output. I’ll put fast blow fuses on the cell end of bms balance leads, as they seem a likely cause for shorting between series cells and causing the pack to burn if they wear through from vibration.

It’s hard to find a premade box for the battery in the size I’m after, around 310*160mm, might have to make one from g10 or acrylic, I want the cells to have a waterproof box.

Thanks. Haven’t run it for a full discharge yet, still shaking out a few bugs with some other parts of my build and learning how to ride it properly. My cruise current is around 30A, so I expect to get around an hour ride time.

Sounds like your battery will pack some serious power output. How much current are you targeting for the tow boogie?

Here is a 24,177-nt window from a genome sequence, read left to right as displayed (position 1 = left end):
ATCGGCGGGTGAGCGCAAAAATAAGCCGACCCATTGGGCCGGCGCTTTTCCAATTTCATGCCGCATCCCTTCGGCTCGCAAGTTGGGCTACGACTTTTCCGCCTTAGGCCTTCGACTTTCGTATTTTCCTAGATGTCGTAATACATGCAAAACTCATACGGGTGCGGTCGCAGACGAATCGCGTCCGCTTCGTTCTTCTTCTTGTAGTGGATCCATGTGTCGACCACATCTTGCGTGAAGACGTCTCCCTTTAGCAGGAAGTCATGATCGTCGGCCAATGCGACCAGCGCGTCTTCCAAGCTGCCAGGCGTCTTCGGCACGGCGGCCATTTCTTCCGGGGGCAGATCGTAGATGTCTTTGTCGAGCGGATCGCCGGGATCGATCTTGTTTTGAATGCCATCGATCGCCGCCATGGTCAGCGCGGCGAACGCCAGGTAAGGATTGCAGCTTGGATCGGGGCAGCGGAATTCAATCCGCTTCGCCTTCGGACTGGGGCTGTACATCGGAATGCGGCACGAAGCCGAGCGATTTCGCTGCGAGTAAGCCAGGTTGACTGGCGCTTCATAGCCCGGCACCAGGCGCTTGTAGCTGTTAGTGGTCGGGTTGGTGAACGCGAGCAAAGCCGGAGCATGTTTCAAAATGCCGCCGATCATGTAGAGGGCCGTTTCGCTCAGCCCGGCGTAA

Good idea for putting fuses on the BMS balance leads. What type of fuses will you be using?

Yeah I pretty much made the battery to fit in a sturdy waterproof case that was available. I wouldn’t trust my skills in making a waterproof case from scratch.

1 Like

I’ve ordered 2A pico fuses for the balance leads.

Valhalla’s tow boogie seems to be using up to 120A peak from his battery, cruising at only 25-30A. I’d like to be able to tow behind me, which will need some power.

I’ll put the battery in a waterproof case, and then have that inside a pelican case, so hopefully it will have double water protection.

Nice build @mickeyt ! I want to built my pack same way as yours. Do you have the excat dimensions of your batterie with or without the glas plates? Because I want to know how wide the battery gets…

What kind of case are you using? I want to try to fit my battery 12s9p with your spacers inside this case. It is 272x215x106 big. ( B&W Outdoor Case Typ 1000 jetzt bestellen bei Profikoffer.de )

Greetings from Germany!!!

Guten morgen!